Therapy Dog Classes
Laurie Haake, owner of The Family Dog Center is certified to administer the Therapy Dog International test to certify teams of handlers & their dogs so they may be recognized as a TDI team. We have several classes each year that will help you prepare for this test.
Therapy Dog prep Class:
Therapy Dog International and AKC Canine Good Citizen (CGC) test items will be covered in this class to prepare you and your dog for their certification test which will be given at the end of this class. Beginner obedience a pre-requisite.
The use of canines to help mankind is known throughout the world. They have been used for guarding flocks, tracking, hunting, search and rescue, leading the blind, and inassisting the deaf and physically challenged. The bond between dog and man dates back to early history, but it wasn’t until recently that a correlation was acknowledged between this bond and the emotional health of humans. Studies have shown that
person holding or petting an animal will cause a lowering of blood pressure, the
release of strain
and tension, and can draw out a person from loneliness and depression.
What is Therapy Dogs International?
Therapy Dogs International, Inc. (TDI) is a volunteer organization dedicated to regulating, testing and registration of therapy dogs and their volunteer handlers for the purpose of visiting nursing homes, hospitals, other institutions and wherever else therapy dogs are needed.
When was TDI established?
TDI was founded in 1976 in New Jersey (Founder, Elaine Smith).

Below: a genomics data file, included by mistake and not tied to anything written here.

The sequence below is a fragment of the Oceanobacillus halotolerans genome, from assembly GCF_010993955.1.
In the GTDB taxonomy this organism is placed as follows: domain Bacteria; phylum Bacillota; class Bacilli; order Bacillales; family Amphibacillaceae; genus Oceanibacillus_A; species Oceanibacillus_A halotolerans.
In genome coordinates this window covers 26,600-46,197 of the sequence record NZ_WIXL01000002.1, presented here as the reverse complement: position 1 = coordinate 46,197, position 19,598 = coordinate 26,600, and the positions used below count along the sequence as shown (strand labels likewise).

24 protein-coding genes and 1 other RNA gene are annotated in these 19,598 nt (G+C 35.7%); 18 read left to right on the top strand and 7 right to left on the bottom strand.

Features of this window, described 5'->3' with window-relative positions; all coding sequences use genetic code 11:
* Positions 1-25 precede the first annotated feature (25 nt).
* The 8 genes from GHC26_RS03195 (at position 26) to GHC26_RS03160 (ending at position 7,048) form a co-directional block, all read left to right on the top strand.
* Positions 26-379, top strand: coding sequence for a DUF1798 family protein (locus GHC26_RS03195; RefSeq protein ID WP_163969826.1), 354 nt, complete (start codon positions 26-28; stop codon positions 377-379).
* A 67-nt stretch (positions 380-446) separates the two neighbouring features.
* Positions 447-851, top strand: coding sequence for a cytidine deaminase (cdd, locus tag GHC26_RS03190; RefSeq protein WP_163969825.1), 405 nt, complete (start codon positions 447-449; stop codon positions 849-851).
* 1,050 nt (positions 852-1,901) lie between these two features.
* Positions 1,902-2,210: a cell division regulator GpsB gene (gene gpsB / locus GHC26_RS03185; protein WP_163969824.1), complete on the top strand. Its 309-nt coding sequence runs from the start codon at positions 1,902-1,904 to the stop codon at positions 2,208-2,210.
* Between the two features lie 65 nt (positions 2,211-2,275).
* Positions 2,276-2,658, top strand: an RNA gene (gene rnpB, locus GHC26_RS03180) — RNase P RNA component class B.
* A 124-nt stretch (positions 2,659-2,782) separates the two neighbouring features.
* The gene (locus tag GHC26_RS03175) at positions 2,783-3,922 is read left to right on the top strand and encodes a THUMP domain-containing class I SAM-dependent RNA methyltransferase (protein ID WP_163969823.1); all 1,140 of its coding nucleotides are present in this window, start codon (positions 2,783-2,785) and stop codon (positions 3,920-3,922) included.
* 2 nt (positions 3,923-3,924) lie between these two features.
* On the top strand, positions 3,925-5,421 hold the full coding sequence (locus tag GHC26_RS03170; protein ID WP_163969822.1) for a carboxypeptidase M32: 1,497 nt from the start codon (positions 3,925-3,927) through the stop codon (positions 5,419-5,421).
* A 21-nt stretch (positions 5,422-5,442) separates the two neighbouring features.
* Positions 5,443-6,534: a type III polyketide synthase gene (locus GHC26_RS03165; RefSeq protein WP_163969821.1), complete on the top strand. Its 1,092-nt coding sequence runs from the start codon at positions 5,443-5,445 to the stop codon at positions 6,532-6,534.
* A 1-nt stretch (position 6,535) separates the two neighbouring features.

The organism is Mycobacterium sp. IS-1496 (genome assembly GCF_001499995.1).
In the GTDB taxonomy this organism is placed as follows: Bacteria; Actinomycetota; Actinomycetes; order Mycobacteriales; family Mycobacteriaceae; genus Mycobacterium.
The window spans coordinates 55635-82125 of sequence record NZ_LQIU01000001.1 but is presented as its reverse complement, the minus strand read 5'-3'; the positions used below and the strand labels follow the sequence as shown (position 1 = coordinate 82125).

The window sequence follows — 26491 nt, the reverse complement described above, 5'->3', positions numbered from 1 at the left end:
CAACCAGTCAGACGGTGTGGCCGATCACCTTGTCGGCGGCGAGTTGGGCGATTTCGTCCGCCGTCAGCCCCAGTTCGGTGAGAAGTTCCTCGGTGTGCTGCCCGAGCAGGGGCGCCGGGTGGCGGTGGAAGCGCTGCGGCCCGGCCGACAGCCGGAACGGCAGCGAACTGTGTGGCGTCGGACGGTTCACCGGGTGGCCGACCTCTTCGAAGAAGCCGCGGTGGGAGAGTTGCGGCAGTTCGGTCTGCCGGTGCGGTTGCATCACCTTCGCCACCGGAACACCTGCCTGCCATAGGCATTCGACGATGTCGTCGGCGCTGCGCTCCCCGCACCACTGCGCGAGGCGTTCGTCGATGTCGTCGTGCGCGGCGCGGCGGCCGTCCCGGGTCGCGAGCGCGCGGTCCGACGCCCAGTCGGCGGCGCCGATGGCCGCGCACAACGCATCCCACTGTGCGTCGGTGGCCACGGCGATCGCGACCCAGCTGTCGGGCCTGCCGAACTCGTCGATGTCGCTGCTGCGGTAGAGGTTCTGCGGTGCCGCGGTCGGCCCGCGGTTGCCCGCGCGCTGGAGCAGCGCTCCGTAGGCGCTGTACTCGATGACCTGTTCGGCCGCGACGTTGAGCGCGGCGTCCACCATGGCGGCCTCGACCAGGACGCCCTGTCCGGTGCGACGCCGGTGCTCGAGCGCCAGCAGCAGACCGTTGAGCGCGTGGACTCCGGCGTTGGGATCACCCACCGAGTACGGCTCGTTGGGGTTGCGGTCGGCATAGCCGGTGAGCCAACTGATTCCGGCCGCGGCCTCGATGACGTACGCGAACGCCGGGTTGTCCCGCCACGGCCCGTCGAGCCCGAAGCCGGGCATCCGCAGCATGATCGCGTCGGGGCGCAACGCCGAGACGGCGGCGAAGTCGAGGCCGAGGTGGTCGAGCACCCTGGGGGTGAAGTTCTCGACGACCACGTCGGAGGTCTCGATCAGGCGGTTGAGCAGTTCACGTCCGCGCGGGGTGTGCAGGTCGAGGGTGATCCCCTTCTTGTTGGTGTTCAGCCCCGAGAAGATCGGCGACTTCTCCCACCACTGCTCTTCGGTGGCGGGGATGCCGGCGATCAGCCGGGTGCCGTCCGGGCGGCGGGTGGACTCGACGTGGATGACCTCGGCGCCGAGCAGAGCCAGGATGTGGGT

What types of dogs are used?
TDI registers all breeds of dogs. Some dogs have pedigrees, while others have been adopted from local shelters or are rescue dogs.
How many dogs are registered?
Year 2006, over 15,000 dogs and approximately 13,000 handlers are registered with TDI.
Where do the dogs volunteer?
We have volunteer dogs and their handlers in all 50 states as well as some in Canada.
What are the requirements for joining TDI?
To belong to Therapy Dogs International, Inc., all dogs must be tested and evaluated by a Certified TDI Evaluator. A dog must be a minimum of one (1) year of age and have a sound temperament. Each dog must pass the American Kennel Club's Canine Good Citizen Test (CGC), and a temperament evaluation for suitability to become a Therapy Dog. The test will also include the evaluation of the dog's behavior around people with the use of some type of service equipment (wheelchairs, crutches, etc.).
What are the health requirements?
We require our Health Record Form to be completed and signed by a licensed veterinarian.
How is the organization funded?
TDI is a non-profit organization supported through annual membership dues.
How is the organization managed?
Ursula A. Kempe, a full time volunteer President/CEO is directing the affairs and business office of the organization. A volunteer Board of Directors** governs the organization.
How do I obtain more information?
Our mailing address is:
88 Bartley Road, Flanders, New Jersey 07836;
Tel: (973) 252-9800
Fax: (973) 252-7171
Therapy Dogs International, Inc. © 2006
History of TDI
Therapy Dogs International, Inc. (TDI) was founded in 1976 by Elaine Smith, formerly of Hillside, NJ, now a resident of California. A registered nurse working in England, Smith observed the benefits of pets interacting with patients. She noticed how the patients reacted to the daily visits of the chaplain and his companion, a Golden Retriever. Upon returning to the United States, Smith was determined to bring the concept of pet therapy to health care facilities.
Elaine Smith with Phila CDX (German Shepherd Dog), Ursula Kempe with Sam UDT, SCHIII FH (German Shepherd Dog) and Tippy UD (German Shepherd Dog), Madeleine Loos with OTCH Jodi (Collie), Ronn Loos (deceased) with Holli UDTX (German Shepherd Dog) and John Makutus (deceased) with Ebony UDTX (German Shepherd Dog) were the first group to visit institutions and helped put into action Elaine Smith’s dream. Of those living, all are still active Associate Members with TDI.